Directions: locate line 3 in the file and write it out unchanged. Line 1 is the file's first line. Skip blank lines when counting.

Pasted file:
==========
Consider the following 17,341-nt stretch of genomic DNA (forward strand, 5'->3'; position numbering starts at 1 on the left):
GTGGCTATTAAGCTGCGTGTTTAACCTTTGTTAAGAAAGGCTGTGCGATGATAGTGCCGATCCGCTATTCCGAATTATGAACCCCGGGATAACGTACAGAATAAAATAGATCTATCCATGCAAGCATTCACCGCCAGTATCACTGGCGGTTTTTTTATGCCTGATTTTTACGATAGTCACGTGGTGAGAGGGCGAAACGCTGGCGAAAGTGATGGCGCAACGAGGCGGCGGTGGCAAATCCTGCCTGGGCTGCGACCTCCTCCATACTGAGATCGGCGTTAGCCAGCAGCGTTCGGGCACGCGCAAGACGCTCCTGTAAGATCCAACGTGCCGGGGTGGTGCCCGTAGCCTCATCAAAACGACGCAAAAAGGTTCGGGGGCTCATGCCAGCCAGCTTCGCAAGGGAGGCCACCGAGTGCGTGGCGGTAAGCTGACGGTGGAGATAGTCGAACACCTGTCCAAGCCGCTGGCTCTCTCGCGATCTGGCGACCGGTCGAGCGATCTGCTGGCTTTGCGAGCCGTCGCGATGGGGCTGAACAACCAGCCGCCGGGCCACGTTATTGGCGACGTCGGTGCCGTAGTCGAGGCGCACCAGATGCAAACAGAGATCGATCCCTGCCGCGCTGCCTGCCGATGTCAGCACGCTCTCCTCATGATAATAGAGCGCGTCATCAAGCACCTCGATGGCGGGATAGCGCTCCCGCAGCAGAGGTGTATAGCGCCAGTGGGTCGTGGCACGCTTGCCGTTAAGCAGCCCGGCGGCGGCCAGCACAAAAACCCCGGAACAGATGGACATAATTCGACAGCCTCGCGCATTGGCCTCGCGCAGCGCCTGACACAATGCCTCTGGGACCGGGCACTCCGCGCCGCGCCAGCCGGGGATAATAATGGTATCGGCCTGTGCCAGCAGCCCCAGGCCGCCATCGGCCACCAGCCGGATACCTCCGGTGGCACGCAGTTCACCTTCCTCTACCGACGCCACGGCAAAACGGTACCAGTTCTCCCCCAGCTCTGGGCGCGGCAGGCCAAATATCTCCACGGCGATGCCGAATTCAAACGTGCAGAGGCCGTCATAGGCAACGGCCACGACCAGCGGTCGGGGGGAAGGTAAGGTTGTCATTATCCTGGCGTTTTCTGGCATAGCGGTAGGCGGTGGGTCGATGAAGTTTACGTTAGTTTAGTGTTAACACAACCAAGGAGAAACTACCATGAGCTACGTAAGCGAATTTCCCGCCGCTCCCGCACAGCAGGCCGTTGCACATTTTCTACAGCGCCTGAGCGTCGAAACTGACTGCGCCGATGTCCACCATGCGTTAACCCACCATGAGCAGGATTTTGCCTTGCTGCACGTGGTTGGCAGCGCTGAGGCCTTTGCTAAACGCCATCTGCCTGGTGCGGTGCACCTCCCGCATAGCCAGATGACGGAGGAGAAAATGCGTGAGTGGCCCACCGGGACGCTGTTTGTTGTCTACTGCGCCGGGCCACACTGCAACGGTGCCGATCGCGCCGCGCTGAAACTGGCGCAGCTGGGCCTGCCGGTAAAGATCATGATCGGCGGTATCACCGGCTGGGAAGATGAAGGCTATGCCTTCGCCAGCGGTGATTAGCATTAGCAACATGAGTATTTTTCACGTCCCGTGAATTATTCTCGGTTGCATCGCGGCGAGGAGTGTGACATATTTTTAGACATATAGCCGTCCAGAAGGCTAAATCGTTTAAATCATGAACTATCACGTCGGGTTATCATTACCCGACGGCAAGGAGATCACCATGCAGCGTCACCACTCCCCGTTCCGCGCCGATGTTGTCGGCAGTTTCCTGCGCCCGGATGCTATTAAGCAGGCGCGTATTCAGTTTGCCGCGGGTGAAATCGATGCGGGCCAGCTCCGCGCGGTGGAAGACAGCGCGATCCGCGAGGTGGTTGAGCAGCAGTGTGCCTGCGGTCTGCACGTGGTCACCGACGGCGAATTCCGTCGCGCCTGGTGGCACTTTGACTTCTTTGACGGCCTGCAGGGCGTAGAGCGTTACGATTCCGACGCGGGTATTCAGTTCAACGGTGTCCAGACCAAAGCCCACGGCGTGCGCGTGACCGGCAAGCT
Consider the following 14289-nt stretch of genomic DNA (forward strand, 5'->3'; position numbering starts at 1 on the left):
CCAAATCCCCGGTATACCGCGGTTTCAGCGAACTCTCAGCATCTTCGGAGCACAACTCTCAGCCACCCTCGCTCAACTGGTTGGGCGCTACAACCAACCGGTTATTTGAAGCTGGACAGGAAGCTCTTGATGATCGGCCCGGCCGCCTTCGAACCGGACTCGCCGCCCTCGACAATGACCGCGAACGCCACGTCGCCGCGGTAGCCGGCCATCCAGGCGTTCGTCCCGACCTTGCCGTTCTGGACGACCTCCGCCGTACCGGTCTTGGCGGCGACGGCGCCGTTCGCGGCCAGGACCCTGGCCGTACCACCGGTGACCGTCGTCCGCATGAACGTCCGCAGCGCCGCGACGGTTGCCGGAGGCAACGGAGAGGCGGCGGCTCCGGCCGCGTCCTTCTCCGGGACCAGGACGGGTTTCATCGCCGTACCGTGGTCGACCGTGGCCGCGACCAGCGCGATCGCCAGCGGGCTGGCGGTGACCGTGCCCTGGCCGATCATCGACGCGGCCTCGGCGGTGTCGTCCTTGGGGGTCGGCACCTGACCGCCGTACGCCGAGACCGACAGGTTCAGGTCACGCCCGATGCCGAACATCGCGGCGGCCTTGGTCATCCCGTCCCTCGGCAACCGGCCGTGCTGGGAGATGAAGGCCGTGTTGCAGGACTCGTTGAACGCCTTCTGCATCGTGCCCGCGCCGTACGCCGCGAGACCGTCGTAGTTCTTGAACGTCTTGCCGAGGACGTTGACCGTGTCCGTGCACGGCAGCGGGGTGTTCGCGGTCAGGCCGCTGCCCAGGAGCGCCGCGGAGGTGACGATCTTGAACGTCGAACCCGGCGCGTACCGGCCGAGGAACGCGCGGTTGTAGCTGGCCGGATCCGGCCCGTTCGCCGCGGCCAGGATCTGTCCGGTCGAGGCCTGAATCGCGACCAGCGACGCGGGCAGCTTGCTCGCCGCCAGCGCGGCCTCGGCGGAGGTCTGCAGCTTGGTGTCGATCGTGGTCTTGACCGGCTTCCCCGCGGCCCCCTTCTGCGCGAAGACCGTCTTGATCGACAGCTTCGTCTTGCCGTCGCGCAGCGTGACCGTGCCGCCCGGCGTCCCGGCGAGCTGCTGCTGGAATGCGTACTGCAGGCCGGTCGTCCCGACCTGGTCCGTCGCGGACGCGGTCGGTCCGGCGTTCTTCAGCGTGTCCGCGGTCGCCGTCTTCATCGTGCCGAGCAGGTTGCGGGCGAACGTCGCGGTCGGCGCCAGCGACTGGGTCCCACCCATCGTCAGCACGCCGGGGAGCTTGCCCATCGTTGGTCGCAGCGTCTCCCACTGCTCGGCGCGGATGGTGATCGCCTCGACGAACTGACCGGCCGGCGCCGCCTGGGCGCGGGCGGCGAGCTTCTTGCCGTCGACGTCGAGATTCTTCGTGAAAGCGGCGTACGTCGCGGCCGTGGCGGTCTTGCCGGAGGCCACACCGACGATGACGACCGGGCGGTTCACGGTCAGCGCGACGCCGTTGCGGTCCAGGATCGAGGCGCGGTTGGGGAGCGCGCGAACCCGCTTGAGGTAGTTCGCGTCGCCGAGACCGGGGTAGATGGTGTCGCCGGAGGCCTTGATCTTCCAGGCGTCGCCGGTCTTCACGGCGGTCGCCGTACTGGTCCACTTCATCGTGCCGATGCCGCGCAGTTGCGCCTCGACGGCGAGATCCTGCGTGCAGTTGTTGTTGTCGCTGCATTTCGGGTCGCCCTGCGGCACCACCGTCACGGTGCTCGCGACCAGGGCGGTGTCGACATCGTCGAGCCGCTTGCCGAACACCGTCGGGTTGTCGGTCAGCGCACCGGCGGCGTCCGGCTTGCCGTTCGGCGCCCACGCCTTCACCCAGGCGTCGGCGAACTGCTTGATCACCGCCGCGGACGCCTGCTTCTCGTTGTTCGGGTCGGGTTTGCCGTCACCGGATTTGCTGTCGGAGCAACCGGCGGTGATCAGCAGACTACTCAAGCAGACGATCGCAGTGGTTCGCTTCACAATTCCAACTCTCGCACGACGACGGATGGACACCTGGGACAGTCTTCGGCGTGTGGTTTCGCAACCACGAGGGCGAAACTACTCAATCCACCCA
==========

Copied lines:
Consider the following 14289-nt stretch of genomic DNA (forward strand, 5'->3'; position numbering starts at 1 on the left):